Tiant, Luis (1940–)
Tiant, Luis (1940–)
Luis Tiant was one of the most memorable characters and pitchers in the history of major league baseball; he had the most distinctive wind-up of any pitcher. He was born in Marianao, Cuba, the son of a star of the Negro Leagues who was on the New York Cubans when they won the league's World Series in 1947. Tiant played in the Mexican League in 1959 and 1960 before being signed by the Cleveland Indians organization in 1961. He broke into the majors in 1964. A hard-throwing strikeout pitcher in this stage of the career, he had a brilliant season in 1968 with a 21-9 record and a 1.60 earned run average (ERA). He gradually developed a deceptive pitching style that involved extensive physical gyrations and unpredictable hesitations. It was said that wherever you sitting in the stadium he would look straight at you at some point during his delivery. He suffered a stress fracture in his rib cage in May of 1970 with the Minnesota Twins. He joined the Boston Red Sox in the following year. Injury problems continued to plague him, but he reemerged as a crafty pitcher, known for his guile and "heart." He had a sparkling ERA of 1.91 in 1972; he won 20 games in 1973, 22 in 1974 (including seven shutouts), and 21 in 1976. He entered the national spotlight during the 1975 postseason when he pitched a three-hitter in the American League Championship Series sweep of the Oakland Athletics. In the classic 1975 World Series against the Cincinnati Reds, he pitched an opening game shutout against the Big Red Machine. Even though he was not fully in command in the fourth game, he still won another completegame victory. He was even called on to pitch seven innings in the sixth game, as well. By the time he left the Red Sox, he was second only to Cy Young on the team's all-time strikeout list, with 1,095. Tiant joined the New York Yankees in 1979 and stayed through the 1980 season, but he was no longer the star he had been. He pitched for the Pittsburgh Pirates in 1981 and ended his career with the California Angels in 1982. In nineteen years in the majors, he had a 229-172 record and a 3.30 ERA. Many think that he should be in the Hall of Fame. Since his retirement he has been the baseball coach for the Savannah College of Art and Design. He also has been a pitching coach for Red Sox minor league teams and for the Nicaraguan team in the 1996 Olympics.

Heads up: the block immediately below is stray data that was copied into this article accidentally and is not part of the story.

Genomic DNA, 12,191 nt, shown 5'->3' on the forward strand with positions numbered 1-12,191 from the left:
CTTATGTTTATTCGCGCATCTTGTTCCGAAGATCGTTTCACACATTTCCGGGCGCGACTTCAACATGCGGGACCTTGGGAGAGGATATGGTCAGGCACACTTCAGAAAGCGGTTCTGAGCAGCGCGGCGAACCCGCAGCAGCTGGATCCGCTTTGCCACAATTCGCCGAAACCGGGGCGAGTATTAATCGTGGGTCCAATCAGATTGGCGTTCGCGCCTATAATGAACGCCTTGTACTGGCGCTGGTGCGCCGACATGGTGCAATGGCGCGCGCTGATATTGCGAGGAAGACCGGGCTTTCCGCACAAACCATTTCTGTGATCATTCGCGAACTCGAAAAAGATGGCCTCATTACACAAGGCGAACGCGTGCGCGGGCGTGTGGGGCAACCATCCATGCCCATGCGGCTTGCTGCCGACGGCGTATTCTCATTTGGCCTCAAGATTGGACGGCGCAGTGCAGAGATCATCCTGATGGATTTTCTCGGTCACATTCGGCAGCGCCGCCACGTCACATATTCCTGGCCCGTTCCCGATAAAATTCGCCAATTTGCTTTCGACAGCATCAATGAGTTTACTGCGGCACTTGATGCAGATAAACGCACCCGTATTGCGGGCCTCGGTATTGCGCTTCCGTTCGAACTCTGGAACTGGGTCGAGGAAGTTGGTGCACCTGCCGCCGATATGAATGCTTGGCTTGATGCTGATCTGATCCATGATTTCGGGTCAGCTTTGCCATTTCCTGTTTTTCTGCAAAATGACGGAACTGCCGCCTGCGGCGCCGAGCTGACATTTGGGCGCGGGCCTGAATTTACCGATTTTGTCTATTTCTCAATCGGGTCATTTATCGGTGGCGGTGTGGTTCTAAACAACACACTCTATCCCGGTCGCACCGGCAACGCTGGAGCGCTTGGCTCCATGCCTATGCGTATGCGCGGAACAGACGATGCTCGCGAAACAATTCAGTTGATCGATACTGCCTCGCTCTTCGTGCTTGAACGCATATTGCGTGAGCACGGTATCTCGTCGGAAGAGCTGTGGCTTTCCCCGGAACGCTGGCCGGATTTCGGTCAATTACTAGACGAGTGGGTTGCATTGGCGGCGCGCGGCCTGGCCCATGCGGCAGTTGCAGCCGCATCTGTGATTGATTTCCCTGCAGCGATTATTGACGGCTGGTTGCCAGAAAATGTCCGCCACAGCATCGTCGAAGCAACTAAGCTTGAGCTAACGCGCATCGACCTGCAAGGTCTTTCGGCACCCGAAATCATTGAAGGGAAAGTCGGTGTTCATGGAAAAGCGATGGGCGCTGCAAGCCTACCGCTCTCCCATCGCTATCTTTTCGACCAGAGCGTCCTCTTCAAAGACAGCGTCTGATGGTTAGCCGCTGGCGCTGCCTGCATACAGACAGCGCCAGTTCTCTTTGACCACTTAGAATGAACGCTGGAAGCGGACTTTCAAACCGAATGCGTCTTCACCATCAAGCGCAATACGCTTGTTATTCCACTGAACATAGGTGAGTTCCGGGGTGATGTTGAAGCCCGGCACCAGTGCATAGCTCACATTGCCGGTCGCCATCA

See alsoSports .
Berry, Henry, and Harold Berry. Boston Red Sox: The Complete Record of Red Sox Baseball. New York: Macmillan Publishers, 1984.
Gammons, Peter. "Luis Tiant." In Cult Baseball Players: The Greats, The Flakes, The Weird, and the Wonderful, edited by Donald Perry. New York: Simon & Schuster, 1990.
Honig, Donald. The Boston Red Sox. New York: St. Martin's Press, 1984.
Hornig, Doug. The Boys of October: How the 1975 Boston Red Sox Embodied Baseball's Ideals and Restored Our Spirits. Chicago: Contemporary Books, 2003.
Preston, Joseph. Major League Baseball in the 1970s: A Modern Game Emerges. Jefferson, NC: McFarland & Company, 2004.
Stout, Glenn, and Richard A. Johnson. Red Sox Century: The Definitive History of Baseball's Most Storied Franchise. Boston: Houghton Mifflin, 2005.
Andrew J. Kirkendall